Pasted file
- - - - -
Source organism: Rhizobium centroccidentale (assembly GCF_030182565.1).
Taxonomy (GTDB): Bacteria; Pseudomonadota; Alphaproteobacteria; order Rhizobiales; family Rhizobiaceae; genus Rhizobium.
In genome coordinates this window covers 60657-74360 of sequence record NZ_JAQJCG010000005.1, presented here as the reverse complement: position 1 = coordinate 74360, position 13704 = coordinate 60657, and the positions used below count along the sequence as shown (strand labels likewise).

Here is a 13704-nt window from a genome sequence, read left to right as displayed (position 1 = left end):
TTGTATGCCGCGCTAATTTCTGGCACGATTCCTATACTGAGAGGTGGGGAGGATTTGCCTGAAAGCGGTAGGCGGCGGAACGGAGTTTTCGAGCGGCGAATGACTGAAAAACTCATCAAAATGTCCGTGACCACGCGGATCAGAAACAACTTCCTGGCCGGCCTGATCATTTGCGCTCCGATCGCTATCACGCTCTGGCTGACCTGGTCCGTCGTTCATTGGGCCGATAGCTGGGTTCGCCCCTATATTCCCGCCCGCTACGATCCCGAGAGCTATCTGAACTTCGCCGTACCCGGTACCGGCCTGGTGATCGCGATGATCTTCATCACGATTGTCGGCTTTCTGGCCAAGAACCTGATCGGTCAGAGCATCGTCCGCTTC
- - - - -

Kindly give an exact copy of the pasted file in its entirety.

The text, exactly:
Source organism: Rhizobium centroccidentale (assembly GCF_030182565.1).
Taxonomy (GTDB): Bacteria; Pseudomonadota; Alphaproteobacteria; order Rhizobiales; family Rhizobiaceae; genus Rhizobium.
In genome coordinates this window covers 60657-74360 of sequence record NZ_JAQJCG010000005.1, presented here as the reverse complement: position 1 = coordinate 74360, position 13704 = coordinate 60657, and the positions used below count along the sequence as shown (strand labels likewise).

Here is a 13704-nt window from a genome sequence, read left to right as displayed (position 1 = left end):
TTGTATGCCGCGCTAATTTCTGGCACGATTCCTATACTGAGAGGTGGGGAGGATTTGCCTGAAAGCGGTAGGCGGCGGAACGGAGTTTTCGAGCGGCGAATGACTGAAAAACTCATCAAAATGTCCGTGACCACGCGGATCAGAAACAACTTCCTGGCCGGCCTGATCATTTGCGCTCCGATCGCTATCACGCTCTGGCTGACCTGGTCCGTCGTTCATTGGGCCGATAGCTGGGTTCGCCCCTATATTCCCGCCCGCTACGATCCCGAGAGCTATCTGAACTTCGCCGTACCCGGTACCGGCCTGGTGATCGCGATGATCTTCATCACGATTGTCGGCTTTCTGGCCAAGAACCTGATCGGTCAGAGCATCGTCCGCTTC